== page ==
Again we take a quick digression from the canon of Doctor Who television to visit the second, and final, big screen Dalek movie. Released in 1966, Daleks – Invasion Earth: 2150 A.D. was a colour reimaging of the second Dalek television serial, The Dalek Invasion of Earth. The sequel to Dr. Who and the Daleks, it again featured Peter Cushing as Dr. Who and Roberta Tovey as his grand-daughter Susan. Gone were the characters of Ian and Barbara, and in their place were Dr. Who’s niece, Louise, played by Jill Curzon, and a London Special Constable, Tom Campbell, played by Bernard Cribbins.
Unlike the first Dalek movie, the screen play for Daleks – Invasion Earth: 2150 A.D. is credited to Terry Nation, Milton Subotsky and David Whitaker. Was Terry Nation’s involvement in the screen play the reason for the many variations from the original television script? It’s the many changes from the TV version that makes this movie substantially less palatable than Dr. Who and the Daleks. Although liberties were certainly taken in the first movie and the major characters were tangibly reimaged, the dialogue of the movie was almost taken verbatim from Nation’s television script. Not so with Daleks – Invasion Earth: 2150 A.D. Much of the dialogue is new and more than a little played for laughs.
The younger version of Susan portrayed in the film necessarily meant that the relationship between Susan and David did not occur. As this romance was Susan’s principal role in the TV serial, the movie Susan is left with a greatly reduced function. This is a shame as Roberta Tovey’s role in Dr. Who and the Daleks was by no means disagreeable. Moreover, the movie equivalent of Barbara, niece Louise, does very little and appears only to be there for the “sex appeal”. Ian’s replacement, Tom Campbell, is again a comedy parody. That comedy, unfortunately, is less than rib tickling and in some circumstances wildly irrelevant to the script. This is particularly true of the prolonged skit involving the Robomen eating. Dr. Who remains the principal character, although in this film he is referred to almost universally as “the Doctor”.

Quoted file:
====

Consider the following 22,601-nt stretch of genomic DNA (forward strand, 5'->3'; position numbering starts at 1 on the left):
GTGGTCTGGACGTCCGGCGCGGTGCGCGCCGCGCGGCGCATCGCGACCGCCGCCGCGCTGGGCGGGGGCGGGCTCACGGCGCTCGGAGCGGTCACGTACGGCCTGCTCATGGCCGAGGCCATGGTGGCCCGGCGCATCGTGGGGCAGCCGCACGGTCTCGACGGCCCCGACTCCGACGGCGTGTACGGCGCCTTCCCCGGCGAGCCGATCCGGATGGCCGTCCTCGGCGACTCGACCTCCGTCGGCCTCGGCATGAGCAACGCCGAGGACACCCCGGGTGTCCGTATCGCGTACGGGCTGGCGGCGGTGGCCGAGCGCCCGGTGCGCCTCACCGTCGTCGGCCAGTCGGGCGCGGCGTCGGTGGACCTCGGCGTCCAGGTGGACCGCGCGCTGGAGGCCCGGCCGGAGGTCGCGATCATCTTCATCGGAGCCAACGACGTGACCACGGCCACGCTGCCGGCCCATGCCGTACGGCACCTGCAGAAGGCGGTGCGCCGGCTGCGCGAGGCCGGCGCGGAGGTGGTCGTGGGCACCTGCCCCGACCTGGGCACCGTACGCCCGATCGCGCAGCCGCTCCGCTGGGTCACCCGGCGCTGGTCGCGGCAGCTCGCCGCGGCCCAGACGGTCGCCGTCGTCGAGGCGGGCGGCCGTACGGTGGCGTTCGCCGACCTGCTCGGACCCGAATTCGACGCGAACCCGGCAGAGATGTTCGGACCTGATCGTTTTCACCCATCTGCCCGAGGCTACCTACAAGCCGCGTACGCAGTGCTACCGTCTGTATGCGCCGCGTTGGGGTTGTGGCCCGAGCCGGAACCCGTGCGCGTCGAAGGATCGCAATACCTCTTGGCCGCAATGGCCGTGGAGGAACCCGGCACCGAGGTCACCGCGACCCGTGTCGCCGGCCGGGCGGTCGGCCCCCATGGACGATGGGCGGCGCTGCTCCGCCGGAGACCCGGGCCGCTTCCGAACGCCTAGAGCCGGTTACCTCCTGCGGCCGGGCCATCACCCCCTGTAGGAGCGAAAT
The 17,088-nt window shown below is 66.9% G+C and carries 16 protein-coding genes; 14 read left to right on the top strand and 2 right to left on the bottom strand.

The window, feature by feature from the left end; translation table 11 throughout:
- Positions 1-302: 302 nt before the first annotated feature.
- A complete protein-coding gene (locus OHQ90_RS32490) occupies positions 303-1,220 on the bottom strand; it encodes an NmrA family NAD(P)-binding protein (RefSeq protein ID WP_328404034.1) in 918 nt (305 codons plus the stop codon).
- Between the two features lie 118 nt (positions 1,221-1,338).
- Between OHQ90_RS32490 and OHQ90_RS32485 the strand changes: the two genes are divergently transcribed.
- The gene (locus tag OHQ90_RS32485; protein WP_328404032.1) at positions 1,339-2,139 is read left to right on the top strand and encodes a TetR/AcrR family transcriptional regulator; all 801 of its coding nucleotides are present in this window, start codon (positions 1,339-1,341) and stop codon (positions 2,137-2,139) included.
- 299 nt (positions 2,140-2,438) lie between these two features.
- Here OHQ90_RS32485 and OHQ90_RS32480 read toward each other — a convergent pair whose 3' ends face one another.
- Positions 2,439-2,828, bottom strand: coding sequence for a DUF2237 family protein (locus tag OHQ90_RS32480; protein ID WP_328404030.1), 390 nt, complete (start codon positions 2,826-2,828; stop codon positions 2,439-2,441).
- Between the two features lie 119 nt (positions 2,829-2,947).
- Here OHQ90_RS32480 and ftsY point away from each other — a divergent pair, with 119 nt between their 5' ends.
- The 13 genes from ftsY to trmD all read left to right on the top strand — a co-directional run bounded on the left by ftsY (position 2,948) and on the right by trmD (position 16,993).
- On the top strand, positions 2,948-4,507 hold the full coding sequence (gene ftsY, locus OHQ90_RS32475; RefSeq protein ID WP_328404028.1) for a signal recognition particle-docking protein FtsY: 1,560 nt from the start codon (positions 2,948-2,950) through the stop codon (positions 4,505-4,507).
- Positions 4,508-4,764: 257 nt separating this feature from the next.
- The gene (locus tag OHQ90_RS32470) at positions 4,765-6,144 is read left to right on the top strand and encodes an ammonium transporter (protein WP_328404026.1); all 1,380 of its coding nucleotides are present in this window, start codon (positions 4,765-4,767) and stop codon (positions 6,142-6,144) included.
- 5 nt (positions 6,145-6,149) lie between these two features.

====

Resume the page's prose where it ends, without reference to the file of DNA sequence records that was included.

Whilst somewhat critical of the role apportioned to Tom Campbell in Daleks- Invasion Earth: 2150 A.D., I have to admit to being charmed by seeing Bernard Cribbins as a young man. It was not for want of acting ability that Cribbin’s character was less than agreeable, but rather the consequence of a very ordinary script. Cribbins played the recurring character of Wilf Mott, the grandfather of the Tenth Doctor’s companion, Donna Noble, in the new series of Doctor Who between 2007 and 2010. Cribbins invariably stole the show in every episode in which he appeared, and has the distinction of being the only actor who has appeared in a Dalek movie and current era Who. It’s well worth watching Daleks – Invasion Earth: 2150 A.D. for that reason alone.
©Vivien Fleming, 2013.